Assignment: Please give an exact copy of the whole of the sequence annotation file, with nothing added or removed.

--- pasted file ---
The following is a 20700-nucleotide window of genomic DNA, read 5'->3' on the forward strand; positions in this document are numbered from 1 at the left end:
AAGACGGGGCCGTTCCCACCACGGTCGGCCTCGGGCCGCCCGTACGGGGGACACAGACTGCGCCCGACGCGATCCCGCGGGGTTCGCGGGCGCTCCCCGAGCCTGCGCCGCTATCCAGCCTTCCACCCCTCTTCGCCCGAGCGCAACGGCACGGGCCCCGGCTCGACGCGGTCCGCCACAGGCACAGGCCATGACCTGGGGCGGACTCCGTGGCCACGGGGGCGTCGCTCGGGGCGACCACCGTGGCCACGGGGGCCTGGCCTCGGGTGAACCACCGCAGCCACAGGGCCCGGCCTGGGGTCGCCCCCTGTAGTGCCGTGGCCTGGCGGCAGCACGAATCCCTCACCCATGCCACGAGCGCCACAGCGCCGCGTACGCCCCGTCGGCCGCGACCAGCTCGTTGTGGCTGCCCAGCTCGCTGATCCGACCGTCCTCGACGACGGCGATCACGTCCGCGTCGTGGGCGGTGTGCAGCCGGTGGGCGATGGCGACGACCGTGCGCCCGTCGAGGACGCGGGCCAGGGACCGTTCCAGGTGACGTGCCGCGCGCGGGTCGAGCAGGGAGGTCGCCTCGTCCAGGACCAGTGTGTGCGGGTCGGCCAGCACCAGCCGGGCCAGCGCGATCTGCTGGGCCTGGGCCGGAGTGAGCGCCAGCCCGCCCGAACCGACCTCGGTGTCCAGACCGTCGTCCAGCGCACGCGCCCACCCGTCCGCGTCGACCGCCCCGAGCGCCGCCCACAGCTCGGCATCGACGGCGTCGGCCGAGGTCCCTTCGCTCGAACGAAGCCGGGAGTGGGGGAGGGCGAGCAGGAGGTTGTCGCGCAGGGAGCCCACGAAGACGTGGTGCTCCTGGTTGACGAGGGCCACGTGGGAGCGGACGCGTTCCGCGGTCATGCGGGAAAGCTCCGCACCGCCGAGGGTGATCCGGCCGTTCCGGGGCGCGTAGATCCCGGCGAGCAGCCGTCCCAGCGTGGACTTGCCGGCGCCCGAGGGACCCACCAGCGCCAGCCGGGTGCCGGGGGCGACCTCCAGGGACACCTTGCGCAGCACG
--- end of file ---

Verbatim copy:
The following is a 20700-nucleotide window of genomic DNA, read 5'->3' on the forward strand; positions in this document are numbered from 1 at the left end:
AAGACGGGGCCGTTCCCACCACGGTCGGCCTCGGGCCGCCCGTACGGGGGACACAGACTGCGCCCGACGCGATCCCGCGGGGTTCGCGGGCGCTCCCCGAGCCTGCGCCGCTATCCAGCCTTCCACCCCTCTTCGCCCGAGCGCAACGGCACGGGCCCCGGCTCGACGCGGTCCGCCACAGGCACAGGCCATGACCTGGGGCGGACTCCGTGGCCACGGGGGCGTCGCTCGGGGCGACCACCGTGGCCACGGGGGCCTGGCCTCGGGTGAACCACCGCAGCCACAGGGCCCGGCCTGGGGTCGCCCCCTGTAGTGCCGTGGCCTGGCGGCAGCACGAATCCCTCACCCATGCCACGAGCGCCACAGCGCCGCGTACGCCCCGTCGGCCGCGACCAGCTCGTTGTGGCTGCCCAGCTCGCTGATCCGACCGTCCTCGACGACGGCGATCACGTCCGCGTCGTGGGCGGTGTGCAGCCGGTGGGCGATGGCGACGACCGTGCGCCCGTCGAGGACGCGGGCCAGGGACCGTTCCAGGTGACGTGCCGCGCGCGGGTCGAGCAGGGAGGTCGCCTCGTCCAGGACCAGTGTGTGCGGGTCGGCCAGCACCAGCCGGGCCAGCGCGATCTGCTGGGCCTGGGCCGGAGTGAGCGCCAGCCCGCCCGAACCGACCTCGGTGTCCAGACCGTCGTCCAGCGCACGCGCCCACCCGTCCGCGTCGACCGCCCCGAGCGCCGCCCACAGCTCGGCATCGACGGCGTCGGCCGAGGTCCCTTCGCTCGAACGAAGCCGGGAGTGGGGGAGGGCGAGCAGGAGGTTGTCGCGCAGGGAGCCCACGAAGACGTGGTGCTCCTGGTTGACGAGGGCCACGTGGGAGCGGACGCGTTCCGCGGTCATGCGGGAAAGCTCCGCACCGCCGAGGGTGATCCGGCCGTTCCGGGGCGCGTAGATCCCGGCGAGCAGCCGTCCCAGCGTGGACTTGCCGGCGCCCGAGGGACCCACCAGCGCCAGCCGGGTGCCGGGGGCGACCTCCAGGGACACCTTGCGCAGCACG